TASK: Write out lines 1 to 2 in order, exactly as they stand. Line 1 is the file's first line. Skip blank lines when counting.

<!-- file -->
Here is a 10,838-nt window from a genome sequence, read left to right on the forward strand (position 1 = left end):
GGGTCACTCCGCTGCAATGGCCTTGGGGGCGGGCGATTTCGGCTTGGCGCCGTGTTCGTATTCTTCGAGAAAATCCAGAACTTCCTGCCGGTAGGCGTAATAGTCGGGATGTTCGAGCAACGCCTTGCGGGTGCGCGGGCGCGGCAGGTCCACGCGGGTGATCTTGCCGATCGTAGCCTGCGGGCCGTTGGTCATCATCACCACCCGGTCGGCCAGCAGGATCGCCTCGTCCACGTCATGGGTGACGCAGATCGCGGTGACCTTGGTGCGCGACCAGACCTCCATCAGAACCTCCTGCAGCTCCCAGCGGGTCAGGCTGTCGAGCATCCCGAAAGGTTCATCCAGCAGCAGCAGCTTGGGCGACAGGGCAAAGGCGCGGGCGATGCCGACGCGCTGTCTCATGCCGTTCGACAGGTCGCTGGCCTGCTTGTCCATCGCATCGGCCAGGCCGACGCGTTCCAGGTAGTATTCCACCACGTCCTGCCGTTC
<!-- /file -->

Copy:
Here is a 10,838-nt window from a genome sequence, read left to right on the forward strand (position 1 = left end):
GGGTCACTCCGCTGCAATGGCCTTGGGGGCGGGCGATTTCGGCTTGGCGCCGTGTTCGTATTCTTCGAGAAAATCCAGAACTTCCTGCCGGTAGGCGTAATAGTCGGGATGTTCGAGCAACGCCTTGCGGGTGCGCGGGCGCGGCAGGTCCACGCGGGTGATCTTGCCGATCGTAGCCTGCGGGCCGTTGGTCATCATCACCACCCGGTCGGCCAGCAGGATCGCCTCGTCCACGTCATGGGTGACGCAGATCGCGGTGACCTTGGTGCGCGACCAGACCTCCATCAGAACCTCCTGCAGCTCCCAGCGGGTCAGGCTGTCGAGCATCCCGAAAGGTTCATCCAGCAGCAGCAGCTTGGGCGACAGGGCAAAGGCGCGGGCGATGCCGACGCGCTGTCTCATGCCGTTCGACAGGTCGCTGGCCTGCTTGTCCATCGCATCGGCCAGGCCGACGCGTTCCAGGTAGTATTCCACCACGTCCTGCCGTTC